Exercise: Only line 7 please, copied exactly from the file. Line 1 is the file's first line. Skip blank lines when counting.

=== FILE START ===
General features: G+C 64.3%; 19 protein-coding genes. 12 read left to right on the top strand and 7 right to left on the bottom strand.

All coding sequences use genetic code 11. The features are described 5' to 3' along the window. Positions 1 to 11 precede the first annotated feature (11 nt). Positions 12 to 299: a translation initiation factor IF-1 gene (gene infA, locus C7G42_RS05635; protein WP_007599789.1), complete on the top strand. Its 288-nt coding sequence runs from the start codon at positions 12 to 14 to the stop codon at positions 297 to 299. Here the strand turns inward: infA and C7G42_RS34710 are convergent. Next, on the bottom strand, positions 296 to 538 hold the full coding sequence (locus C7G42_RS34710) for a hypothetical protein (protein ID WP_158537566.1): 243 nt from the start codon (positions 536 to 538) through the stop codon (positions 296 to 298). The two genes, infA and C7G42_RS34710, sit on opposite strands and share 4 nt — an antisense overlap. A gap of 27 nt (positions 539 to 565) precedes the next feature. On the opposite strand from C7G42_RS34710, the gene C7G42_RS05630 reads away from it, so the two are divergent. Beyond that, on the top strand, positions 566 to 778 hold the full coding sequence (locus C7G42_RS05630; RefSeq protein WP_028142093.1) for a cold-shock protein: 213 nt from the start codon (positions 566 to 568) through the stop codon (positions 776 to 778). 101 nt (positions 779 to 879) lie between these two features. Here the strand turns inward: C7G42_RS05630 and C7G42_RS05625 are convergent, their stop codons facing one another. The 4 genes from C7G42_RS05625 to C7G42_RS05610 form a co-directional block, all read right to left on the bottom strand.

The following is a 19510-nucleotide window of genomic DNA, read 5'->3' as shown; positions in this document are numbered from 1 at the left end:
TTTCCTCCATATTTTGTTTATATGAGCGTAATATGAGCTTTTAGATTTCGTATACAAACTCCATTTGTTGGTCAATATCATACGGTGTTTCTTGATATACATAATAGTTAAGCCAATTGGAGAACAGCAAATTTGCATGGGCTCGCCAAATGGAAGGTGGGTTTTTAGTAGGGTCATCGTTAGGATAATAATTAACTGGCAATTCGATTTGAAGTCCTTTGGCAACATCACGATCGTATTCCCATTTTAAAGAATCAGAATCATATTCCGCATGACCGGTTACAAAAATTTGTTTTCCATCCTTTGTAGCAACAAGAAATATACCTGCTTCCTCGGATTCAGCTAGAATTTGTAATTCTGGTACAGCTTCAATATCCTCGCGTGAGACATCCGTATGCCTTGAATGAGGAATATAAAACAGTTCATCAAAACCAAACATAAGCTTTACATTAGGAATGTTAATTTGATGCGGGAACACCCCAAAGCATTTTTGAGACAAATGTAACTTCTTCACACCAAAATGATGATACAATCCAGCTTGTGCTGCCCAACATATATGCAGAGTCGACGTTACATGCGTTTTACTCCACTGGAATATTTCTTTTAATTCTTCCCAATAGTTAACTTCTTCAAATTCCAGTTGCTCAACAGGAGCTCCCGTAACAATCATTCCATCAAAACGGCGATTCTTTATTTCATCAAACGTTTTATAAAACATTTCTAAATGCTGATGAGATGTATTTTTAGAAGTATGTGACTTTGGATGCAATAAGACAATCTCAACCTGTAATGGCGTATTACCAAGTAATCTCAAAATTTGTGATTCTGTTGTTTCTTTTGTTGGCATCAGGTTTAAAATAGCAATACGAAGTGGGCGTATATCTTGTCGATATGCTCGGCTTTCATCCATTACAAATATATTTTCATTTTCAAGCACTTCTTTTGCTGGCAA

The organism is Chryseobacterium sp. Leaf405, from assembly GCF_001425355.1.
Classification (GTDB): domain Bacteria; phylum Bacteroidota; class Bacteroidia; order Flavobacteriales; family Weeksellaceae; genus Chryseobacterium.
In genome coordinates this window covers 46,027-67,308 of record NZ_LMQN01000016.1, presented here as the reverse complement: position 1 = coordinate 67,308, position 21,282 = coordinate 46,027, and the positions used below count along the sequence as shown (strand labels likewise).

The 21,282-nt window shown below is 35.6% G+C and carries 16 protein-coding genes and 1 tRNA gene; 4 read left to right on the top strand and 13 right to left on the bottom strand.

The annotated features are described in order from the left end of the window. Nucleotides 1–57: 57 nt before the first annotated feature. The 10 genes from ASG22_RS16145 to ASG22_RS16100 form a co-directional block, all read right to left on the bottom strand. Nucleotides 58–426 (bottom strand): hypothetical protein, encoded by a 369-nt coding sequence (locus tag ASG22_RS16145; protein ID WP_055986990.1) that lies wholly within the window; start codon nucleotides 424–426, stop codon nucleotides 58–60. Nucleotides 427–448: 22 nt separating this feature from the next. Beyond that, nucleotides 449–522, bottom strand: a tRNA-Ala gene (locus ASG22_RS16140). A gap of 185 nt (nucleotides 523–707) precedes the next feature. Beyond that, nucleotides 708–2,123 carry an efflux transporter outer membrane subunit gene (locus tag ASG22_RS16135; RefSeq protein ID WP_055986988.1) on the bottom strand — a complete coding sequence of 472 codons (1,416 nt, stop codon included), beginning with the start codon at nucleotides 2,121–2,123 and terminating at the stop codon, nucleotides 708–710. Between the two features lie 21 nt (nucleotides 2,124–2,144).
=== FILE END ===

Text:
In genome coordinates this window covers 46,027-67,308 of record NZ_LMQN01000016.1, presented here as the reverse complement: position 1 = coordinate 67,308, position 21,282 = coordinate 46,027, and the positions used below count along the sequence as shown (strand labels likewise).